• Food for Thought Friday: The Bacon Trend

  • by Austin Schachinger

There have been many trends in the history of the United States, and they play a big role in shaping us as a country and as humans in general. From mullets and smoking, to hybrid cars and smartphones, trends have come and gone and have left their mark. But there’s one trend in particular that has been around for a while and just isn’t going away. Bacon.

A Brief History of Bacon
This crazy and unusual trend in breakfast meat can be traced back to the 1980’s and 1990’s, when foods with higher amounts of protein started becoming a popular part of American’s diets. During this time, many people became hungry for a more fatty and great-tasting food after decades dominated by lean meat and healthier diets. As half of the breakfast known as “bacon and eggs”, bacon was considered a fad that would explode into the universe and then quickly die down and hide from society – much like Justin Bieber did for millions of American girls. But, bacon did just the opposite. The emergence of bacon as a trend caused a chain reaction of explosions, causing it to not only become a breakfast food, but now a topping for basically any food item, even sundaes and muffins. Now it has made its way onto clothing, toys, and, yes, even perfumes. Here, we narrow the reasoning for this rather unusually long unusual trend down to three simple categories. Taste and smell, masculinity, and mainstream.

Taste and Smell
Everyone loves waking up in the morning to the smell of bacon. Its smell is so distinct, it can be smelled from long distances and will often linger in your house for the remainder of the day. But the smell is what attracts people to it, the taste of bacon is how it has won the heart of many Americans for the past few decades. It turns out that six ingredient types of umami, translating as “pleasant savory taste” in Japanese, are found in bacon, which is what makes it so addicting. This explains why almost every restaurant today has the option to add bacon as a topping or features more dishes with bacon as a dominant ingredient on their menus. For example, Denny’s introduced and ran a special menu a few years back called Baconalia. Wendy’s has the Baconator, which sold 25 million in its first eight weeks. Little Caesar’s recently introduced a deep dish pizza with a crust lined with three feet of bacon, and now Taco Bell is starting to air commercials promoting their new Bacon Club Chalupa.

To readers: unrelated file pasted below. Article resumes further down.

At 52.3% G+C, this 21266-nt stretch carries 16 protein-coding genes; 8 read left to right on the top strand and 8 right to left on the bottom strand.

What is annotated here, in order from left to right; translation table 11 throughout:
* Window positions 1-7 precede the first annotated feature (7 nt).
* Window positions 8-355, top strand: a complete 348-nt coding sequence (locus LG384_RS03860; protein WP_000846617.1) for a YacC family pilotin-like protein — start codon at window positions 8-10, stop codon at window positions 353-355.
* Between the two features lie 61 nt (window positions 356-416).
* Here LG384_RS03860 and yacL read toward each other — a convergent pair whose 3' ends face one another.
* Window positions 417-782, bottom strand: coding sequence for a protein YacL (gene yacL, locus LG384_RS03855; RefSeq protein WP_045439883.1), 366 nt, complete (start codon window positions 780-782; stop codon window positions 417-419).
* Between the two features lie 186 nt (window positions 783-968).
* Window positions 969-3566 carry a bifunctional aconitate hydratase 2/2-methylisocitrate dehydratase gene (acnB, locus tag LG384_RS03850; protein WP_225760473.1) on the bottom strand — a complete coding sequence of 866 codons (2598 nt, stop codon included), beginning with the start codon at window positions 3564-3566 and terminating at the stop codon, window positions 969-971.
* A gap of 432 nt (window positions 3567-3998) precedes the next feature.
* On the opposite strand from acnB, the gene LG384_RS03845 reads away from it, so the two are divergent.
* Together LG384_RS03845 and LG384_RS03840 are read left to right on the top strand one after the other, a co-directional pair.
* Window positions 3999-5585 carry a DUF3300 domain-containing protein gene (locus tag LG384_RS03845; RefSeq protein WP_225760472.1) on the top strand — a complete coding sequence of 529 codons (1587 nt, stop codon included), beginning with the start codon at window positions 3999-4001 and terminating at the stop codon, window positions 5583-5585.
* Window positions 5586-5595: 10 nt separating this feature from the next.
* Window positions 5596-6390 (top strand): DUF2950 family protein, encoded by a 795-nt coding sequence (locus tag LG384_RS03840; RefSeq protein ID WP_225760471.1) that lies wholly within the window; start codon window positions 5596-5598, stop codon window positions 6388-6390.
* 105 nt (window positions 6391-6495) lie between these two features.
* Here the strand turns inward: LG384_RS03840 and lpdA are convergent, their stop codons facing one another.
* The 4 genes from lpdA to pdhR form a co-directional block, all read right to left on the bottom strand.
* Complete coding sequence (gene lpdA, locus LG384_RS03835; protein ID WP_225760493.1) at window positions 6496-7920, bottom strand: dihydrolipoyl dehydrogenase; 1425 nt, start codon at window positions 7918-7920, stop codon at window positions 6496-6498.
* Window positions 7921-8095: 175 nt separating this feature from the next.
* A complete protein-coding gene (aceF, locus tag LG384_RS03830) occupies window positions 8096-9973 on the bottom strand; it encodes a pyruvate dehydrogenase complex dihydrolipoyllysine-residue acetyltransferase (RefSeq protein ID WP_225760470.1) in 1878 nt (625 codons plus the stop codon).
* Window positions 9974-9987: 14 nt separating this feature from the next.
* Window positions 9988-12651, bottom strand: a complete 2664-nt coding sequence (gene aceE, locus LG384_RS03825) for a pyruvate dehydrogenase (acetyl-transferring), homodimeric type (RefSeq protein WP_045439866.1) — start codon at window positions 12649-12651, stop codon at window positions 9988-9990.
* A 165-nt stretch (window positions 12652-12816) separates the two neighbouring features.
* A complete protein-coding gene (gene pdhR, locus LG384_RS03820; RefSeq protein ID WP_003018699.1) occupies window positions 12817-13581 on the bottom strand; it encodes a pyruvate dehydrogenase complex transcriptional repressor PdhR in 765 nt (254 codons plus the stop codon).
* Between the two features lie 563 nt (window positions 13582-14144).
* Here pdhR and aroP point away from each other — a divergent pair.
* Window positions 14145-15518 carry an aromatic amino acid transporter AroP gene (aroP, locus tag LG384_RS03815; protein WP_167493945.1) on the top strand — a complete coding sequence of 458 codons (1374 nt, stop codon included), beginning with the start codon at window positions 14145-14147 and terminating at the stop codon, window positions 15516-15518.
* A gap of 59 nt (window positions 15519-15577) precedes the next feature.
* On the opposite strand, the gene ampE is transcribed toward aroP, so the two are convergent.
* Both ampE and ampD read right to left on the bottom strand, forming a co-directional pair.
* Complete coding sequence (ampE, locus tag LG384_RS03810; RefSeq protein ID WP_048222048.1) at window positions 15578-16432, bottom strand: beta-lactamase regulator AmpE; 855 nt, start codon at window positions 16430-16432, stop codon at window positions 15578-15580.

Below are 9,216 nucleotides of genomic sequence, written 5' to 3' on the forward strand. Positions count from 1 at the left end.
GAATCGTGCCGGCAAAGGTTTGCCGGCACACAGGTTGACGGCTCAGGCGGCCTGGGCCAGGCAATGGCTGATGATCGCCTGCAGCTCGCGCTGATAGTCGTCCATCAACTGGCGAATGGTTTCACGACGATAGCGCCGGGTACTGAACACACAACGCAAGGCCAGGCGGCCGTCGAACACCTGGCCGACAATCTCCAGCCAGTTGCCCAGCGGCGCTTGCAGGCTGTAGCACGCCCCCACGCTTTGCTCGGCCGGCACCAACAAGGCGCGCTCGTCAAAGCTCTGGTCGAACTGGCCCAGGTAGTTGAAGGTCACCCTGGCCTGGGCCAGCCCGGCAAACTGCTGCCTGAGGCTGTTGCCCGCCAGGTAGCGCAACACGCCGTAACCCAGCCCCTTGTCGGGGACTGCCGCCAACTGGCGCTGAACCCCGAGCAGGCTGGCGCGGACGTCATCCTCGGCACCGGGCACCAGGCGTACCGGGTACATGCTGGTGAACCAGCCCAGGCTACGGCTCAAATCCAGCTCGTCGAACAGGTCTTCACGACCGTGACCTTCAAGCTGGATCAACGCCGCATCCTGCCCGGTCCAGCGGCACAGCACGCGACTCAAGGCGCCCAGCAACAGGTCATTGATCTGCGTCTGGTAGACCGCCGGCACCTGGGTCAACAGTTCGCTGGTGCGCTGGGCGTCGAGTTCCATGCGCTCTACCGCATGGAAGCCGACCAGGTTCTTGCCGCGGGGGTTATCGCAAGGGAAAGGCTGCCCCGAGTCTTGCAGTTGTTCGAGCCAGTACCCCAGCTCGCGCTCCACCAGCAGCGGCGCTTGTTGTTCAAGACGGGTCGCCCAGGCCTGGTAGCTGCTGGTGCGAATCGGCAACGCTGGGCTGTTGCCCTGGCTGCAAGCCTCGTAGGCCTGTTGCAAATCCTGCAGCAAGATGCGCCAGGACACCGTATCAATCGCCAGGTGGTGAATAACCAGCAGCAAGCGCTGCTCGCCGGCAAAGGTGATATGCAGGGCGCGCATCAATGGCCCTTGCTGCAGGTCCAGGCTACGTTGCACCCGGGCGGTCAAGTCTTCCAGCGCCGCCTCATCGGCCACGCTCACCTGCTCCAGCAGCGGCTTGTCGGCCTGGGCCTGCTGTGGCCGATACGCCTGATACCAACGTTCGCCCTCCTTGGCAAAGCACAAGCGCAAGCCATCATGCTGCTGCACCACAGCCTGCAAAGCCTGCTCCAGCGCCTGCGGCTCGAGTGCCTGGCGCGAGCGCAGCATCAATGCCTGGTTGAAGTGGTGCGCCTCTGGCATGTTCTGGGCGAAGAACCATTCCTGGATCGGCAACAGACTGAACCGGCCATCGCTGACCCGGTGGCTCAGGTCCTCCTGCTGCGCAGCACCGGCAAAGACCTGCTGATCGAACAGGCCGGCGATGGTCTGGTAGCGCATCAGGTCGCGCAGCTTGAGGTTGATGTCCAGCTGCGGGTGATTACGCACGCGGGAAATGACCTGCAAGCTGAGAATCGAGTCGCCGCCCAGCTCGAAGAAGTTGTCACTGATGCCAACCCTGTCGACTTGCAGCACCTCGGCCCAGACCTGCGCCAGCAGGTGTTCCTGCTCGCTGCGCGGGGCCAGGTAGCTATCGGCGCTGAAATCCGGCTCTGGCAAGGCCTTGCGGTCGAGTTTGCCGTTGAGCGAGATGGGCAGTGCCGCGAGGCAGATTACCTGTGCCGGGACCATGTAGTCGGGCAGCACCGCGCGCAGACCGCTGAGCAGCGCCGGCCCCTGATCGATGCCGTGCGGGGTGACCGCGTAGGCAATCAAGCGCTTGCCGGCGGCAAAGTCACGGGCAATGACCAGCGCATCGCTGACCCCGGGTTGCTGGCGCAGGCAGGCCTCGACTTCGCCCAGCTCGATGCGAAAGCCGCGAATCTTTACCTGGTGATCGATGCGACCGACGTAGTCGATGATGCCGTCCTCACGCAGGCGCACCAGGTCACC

Masculinity
Though it was introduced in 2007, Wendy’s still airs commercials for their most popular burger, the Baconator. The commercials have probably changed over the past eight years, but the majority of them involve a strong and deep-voiced male announcer, describing the Baconator like it’s more manly than Dwayne “The Rock” Johnson. For some unclear reason, even though women like bacon too, it is becoming more frowned upon for men to order a salad when there is a bacon cheeseburger staring them in the face on the menu.

Bacon has become a Mainstream Part of Society
What is mainstream? Mainstream basically consists of popular culture and media culture typically conveyed to people through mass media. Social media, in particular, gives life to mainstream topics as billions of millennials post multiple times per day about such topics as Taylor Swift, Lebron James, and Game of Thrones. With the help of fast-growing social media sites, including Facebook, Twitter, and Instagram, people also love to post food that looks appealing and tastes delicious for the whole world to see. Bacon not only smells and tastes amazing, it also looks delicious on almost anything. So why not brag a little to your friends and post a picture of your juicy bacon cheeseburger or bacon-topped pizza on social media? We love bragging about food! Every Friday, we post great recipe ideas and food facts on our blog as part of our “Food for Thought” series.